Osteopontin: a new emerging role in psoriasis

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Abstract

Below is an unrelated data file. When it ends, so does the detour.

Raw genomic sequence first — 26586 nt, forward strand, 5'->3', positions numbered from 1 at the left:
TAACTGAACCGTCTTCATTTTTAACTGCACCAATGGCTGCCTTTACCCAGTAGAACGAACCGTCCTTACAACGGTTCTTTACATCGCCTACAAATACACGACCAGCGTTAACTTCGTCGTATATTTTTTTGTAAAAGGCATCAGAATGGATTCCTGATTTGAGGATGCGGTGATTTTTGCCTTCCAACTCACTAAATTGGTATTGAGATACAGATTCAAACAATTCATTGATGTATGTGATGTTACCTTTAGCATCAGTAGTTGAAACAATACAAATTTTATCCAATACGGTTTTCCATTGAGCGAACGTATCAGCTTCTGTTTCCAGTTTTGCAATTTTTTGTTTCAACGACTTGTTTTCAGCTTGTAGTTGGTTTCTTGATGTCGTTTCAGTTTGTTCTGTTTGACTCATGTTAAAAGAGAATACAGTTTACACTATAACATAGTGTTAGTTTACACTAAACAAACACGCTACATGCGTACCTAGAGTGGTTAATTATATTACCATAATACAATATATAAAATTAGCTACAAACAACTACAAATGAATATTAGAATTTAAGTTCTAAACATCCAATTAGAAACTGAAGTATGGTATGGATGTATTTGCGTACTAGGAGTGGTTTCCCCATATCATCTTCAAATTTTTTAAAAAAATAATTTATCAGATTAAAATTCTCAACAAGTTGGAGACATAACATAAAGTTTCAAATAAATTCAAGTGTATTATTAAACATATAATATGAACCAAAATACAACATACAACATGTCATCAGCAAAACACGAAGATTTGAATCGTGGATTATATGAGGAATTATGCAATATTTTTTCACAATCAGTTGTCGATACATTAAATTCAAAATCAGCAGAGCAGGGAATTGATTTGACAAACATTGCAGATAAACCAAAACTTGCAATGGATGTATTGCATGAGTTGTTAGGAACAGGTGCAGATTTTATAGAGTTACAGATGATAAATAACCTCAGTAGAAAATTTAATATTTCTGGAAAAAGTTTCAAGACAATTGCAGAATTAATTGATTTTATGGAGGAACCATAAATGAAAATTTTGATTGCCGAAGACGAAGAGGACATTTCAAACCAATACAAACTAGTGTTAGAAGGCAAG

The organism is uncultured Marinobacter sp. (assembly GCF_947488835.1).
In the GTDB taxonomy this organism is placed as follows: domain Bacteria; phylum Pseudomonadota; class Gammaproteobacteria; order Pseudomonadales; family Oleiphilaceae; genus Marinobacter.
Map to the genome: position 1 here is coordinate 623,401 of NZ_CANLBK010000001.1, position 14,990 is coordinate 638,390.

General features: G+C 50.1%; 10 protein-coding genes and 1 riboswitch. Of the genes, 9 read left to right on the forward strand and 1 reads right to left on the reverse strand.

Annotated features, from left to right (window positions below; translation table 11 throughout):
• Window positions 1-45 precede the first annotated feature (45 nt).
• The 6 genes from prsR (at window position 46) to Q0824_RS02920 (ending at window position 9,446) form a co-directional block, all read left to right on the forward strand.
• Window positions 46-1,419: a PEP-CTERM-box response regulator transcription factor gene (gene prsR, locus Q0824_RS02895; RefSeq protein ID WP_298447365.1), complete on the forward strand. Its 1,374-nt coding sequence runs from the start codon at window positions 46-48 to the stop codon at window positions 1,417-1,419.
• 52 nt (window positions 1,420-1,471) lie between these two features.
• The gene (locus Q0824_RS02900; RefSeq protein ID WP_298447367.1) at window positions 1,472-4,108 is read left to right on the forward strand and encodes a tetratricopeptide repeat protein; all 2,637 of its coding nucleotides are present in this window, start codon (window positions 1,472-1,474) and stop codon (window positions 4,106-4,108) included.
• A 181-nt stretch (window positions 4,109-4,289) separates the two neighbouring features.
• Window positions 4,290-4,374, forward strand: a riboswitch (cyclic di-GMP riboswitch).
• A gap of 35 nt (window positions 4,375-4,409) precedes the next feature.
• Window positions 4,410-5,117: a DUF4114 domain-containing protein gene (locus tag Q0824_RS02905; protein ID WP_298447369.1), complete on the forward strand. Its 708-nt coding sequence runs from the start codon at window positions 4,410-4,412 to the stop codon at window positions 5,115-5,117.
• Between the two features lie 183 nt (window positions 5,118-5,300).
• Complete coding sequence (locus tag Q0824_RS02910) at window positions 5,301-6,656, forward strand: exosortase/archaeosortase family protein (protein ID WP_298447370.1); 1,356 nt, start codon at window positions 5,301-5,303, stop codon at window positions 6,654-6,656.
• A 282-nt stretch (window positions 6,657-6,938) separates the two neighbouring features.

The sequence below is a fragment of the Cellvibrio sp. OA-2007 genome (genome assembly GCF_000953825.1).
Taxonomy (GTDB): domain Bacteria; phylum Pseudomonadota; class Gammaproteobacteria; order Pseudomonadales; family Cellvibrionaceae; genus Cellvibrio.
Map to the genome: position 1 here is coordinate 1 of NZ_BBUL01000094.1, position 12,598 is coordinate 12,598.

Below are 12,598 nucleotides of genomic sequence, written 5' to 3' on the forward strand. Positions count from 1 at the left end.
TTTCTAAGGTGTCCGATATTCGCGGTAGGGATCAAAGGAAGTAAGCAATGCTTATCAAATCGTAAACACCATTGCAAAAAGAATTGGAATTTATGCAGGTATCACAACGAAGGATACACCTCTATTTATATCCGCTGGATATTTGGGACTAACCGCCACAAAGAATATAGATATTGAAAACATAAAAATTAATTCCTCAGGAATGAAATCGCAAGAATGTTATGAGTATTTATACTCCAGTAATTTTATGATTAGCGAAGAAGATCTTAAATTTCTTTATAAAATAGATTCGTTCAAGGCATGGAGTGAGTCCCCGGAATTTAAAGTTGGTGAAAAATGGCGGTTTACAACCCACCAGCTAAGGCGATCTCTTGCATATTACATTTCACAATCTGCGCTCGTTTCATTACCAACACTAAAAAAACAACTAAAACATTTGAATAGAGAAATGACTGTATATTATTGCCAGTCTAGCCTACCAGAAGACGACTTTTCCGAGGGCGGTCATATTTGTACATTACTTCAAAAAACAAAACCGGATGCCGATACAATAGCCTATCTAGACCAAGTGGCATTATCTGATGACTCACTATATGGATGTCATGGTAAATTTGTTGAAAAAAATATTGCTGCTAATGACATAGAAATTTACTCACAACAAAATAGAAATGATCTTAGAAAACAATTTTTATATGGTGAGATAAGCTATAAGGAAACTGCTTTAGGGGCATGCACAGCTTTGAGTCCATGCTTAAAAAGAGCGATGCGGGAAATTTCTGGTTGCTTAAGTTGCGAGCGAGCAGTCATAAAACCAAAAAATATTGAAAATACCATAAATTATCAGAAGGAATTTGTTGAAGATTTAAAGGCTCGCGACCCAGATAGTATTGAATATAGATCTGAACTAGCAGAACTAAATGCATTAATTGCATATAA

Osteopontin (OPN) is a phosphorylated acidic glycoprotein produced by cells of the immune system, epithelial tissue, smooth muscle cells, osteoblasts, and tumor cells. OPN interacts with integrins and CD44 to enhance Th1 and inhibit Th2 cytokine expression. The involvement of this molecule in the onset of psoriasis has not previously been studied. Here, we demonstrate that OPN is expressed in peripheral blood mononuclear cells and in skin biopsies of psoriatic patients. The study was conducted on 30 patients affected with plaque psoriasis, and on 11 healthy donors. Two blood samples and two skin samples from patients affected with atopic dermatitis were used as control for Th2 typical inflammatory skin disease. The analysis of IL-1β, IFN-γ, **********F-α, IL-8, and ICAM-1 showed the characteristic Th1 pattern in all the psoriatic blood and skin samples analyzed. This study offers an opportunity for understanding inflammation in psoriasis and supports the hypothesis that OPN could represent a potential target for therapeutic intervention in psoriatic patients.

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